It always helped to have good timing — either by being lucky or making your own luck. HP was there when Disney (and soon the war effort) needed electronic instruments. Fairchild bet big on silicon just as the military was shifting from tubes to transistors. Intel took the integrated circuit to the next level with its 4004 microprocessor, and bought back the rights from Busicom. Steve Jobs and Steve Wozniak went to the Homebrew Computer Club and saw how the microprocessor would enable personal computing.
In the original waves of tech startups, going public meant generating enough of a track record of revenues and profits that investors could reasonably hope that your stock would go up. Those (relatively rare) IPOs meant a few tech entrepreneurs got to be fabulously wealthy and endow vanity foundations (that today seem likely to do less good for society than their companies did). But the wealth was not the thing, at least until the hippies of Apple Computer created dozens of millionaires with their IPO, and later IPOs from companies like Sun, Oracle and SGI permanently changed the Silicon Valley mentality.
However, a much larger number of companies didn’t change the world, or create large (or even small) fortunes. Instead, they provided value to their customers, income and training to their employees, and a chance to have a vocation of meaningful work. It’s a standard power law distribution: if you buy a lottery ticket, you’re far more likely to win $5 than $50 million.
This more typical path was my own experience. We didn’t have an exit strategy because I hadn’t heard of the term when we started the company in 1987. Every penny that I made off the company came out of positive cash flow which (without the benefit of reduced capital gains taxation) is a much harder to way to throw off profits. But we produced good quality software for 17½ years before closing the doors in 2004.
The dot-com bubble seems to have changed things. Companies went public without profits and sometimes barely with revenues. There was a gold rush mentality and people who weren’t really qualified (either by talent, ethics or disposition) to build a real company were looking for a get rich quick scheme. This has continued into the current Web 2.0 era, as I was reminded when I gave a presentation at USC Thursday on Web 2.0 business modes.
So the new mantra is “flip this company.” As a 2004 Business 2.0 article proclaimed
The New Road to Riches
How To Get Ahead In The Postbubble World
Build A Company Cheap. Flip It Fast. Repeat.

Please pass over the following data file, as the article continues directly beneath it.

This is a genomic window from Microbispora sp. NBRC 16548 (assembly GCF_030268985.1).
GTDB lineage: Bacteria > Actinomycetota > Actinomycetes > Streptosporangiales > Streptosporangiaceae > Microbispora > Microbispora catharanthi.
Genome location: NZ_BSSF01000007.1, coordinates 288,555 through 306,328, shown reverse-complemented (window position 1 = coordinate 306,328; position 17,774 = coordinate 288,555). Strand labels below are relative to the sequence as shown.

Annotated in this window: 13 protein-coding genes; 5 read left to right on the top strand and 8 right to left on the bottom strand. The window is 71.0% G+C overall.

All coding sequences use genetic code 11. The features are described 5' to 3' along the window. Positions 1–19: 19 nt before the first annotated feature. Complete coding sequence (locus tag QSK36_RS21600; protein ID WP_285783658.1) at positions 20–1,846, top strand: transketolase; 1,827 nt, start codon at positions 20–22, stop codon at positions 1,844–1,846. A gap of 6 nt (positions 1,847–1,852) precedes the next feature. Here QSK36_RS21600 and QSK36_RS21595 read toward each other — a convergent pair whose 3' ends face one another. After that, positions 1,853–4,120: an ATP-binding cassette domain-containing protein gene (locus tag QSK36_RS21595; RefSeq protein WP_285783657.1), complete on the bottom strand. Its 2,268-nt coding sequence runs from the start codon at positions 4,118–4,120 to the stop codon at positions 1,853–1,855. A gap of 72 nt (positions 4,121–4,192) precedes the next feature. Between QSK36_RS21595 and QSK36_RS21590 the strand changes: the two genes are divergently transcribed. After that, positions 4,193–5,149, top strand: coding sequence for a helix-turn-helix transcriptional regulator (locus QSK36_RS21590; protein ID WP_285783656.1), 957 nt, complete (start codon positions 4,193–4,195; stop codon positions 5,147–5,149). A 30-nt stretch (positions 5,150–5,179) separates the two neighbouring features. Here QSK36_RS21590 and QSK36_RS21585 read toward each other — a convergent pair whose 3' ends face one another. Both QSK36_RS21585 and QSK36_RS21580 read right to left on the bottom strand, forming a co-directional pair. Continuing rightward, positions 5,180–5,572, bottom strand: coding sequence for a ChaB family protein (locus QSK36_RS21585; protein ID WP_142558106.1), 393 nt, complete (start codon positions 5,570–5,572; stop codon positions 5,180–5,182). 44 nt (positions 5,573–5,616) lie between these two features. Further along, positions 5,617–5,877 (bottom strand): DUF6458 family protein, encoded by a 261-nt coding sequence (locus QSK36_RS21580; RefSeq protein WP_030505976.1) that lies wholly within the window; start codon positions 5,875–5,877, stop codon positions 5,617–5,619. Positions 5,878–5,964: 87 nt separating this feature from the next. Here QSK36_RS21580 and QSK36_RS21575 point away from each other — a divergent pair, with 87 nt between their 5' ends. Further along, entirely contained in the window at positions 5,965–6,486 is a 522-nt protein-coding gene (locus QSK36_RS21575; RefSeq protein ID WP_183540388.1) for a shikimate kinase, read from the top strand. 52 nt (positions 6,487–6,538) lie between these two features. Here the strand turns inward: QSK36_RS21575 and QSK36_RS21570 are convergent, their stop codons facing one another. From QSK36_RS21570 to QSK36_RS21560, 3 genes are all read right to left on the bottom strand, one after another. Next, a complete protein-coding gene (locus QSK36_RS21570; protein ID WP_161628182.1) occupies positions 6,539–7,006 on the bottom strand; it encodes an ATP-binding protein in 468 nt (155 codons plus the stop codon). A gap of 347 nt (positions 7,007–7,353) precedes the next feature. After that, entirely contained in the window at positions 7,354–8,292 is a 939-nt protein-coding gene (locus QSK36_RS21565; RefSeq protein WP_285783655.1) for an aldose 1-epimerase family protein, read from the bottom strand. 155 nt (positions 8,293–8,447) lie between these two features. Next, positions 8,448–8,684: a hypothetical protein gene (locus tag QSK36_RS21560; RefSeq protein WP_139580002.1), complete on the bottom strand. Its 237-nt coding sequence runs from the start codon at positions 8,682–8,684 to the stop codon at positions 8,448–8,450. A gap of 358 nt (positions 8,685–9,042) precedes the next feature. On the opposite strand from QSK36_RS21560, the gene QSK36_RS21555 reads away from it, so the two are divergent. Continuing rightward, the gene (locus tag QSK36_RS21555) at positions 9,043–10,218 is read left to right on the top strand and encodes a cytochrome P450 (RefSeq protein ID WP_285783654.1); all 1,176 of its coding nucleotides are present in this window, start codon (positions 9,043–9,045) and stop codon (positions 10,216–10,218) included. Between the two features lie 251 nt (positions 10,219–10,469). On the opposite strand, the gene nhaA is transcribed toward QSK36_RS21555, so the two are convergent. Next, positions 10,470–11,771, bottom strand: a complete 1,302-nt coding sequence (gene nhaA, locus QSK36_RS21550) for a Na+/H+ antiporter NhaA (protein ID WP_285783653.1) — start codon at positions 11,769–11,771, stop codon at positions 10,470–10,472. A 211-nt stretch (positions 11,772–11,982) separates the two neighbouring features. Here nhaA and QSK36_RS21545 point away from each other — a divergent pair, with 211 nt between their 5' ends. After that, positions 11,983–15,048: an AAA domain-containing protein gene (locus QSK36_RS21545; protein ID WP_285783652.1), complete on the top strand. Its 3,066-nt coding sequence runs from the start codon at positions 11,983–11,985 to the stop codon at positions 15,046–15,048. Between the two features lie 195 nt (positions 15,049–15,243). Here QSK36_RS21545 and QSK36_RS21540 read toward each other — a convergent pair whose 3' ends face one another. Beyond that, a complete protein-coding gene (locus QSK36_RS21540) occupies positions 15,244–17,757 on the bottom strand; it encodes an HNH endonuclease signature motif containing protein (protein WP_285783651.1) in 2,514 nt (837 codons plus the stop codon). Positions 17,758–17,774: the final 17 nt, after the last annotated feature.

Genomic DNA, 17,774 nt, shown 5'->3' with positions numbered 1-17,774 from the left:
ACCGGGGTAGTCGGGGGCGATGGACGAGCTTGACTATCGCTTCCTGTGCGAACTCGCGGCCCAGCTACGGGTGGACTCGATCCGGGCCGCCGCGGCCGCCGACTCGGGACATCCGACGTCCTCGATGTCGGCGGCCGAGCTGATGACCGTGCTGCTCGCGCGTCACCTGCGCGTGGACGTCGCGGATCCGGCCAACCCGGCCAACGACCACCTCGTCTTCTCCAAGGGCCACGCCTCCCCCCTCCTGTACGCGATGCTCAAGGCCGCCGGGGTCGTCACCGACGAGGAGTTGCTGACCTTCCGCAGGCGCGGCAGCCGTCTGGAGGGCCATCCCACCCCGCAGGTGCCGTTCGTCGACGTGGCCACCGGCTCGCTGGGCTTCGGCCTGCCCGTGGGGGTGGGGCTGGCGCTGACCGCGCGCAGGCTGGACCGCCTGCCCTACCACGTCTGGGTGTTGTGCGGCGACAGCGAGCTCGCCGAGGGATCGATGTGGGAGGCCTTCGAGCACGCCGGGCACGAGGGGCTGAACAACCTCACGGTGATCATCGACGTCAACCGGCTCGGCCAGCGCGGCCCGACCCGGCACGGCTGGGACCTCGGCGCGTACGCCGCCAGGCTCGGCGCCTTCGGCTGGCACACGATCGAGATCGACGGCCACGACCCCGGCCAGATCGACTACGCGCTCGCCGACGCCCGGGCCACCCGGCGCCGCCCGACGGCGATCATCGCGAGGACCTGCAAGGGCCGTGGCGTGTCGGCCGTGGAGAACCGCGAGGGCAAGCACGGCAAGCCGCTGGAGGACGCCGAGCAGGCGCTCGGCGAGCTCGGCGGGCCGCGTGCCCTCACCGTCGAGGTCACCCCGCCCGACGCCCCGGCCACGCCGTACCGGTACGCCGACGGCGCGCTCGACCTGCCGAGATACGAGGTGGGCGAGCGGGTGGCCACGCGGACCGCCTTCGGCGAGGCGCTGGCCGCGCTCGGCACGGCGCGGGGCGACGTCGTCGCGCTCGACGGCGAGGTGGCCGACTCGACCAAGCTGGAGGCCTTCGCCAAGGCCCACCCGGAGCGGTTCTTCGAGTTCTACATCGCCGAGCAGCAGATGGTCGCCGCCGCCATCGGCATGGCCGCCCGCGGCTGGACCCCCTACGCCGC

This may be the road to riches, but it’s not a way for entrepreneurs to create value or success (more broadly defined). This philosophy was dissected by author Jim Collins in a thoughtful 2000 essay. He illustrated a point using a 1985 medical equipment startup:
The real question, the essential question is this: Is your company built to work? The answer rests on three criteria: excellence, contribution, and meaning. Again, consider Cardiometrics. The company may not have been built to last, but in all of its activities, it adhered to the highest possible standards: Instead of relying on expedient studies and marketing hype, it conducted rigorous, costly clinical trials in order to demonstrate the value of its technology. And the company clearly made a significant contribution -- to the market, to its investors, and to the lives of patients all over the world. Finally, the people of Cardiometrics found their work to be intrinsically meaningful: They worked with colleagues whom they respected and even loved, and they pursued a worthy aim to the best of their ability. Built to Flip? Built to Last? Cardiometrics embodies neither of these models: It was built to work.Today, I believe that the opportunities for startups to IPO are greatly diminished, for a variety of reasons. IT is mature with a large number of diversified established incumbents. Biotech startups have disappointed investors with both the risk and the payoff. Both types of startups lack the complementary assets such as distribution or economies of scope to fully capitalize on their innovations.
Today startups are being acquired, and sometimes a piddly little company can create a value that they will be unable to unlock on their own, but can be realized by a Google or a Cisco. But in a free economy, every excess eventually self-corrects, so if acquiring companies don’t get value, they will buy fewer companies and pay less for those that they get — or their mistakes will put them out of business.
Either way, assuming that a bad business will be bought at a good price seems like a lousy bet.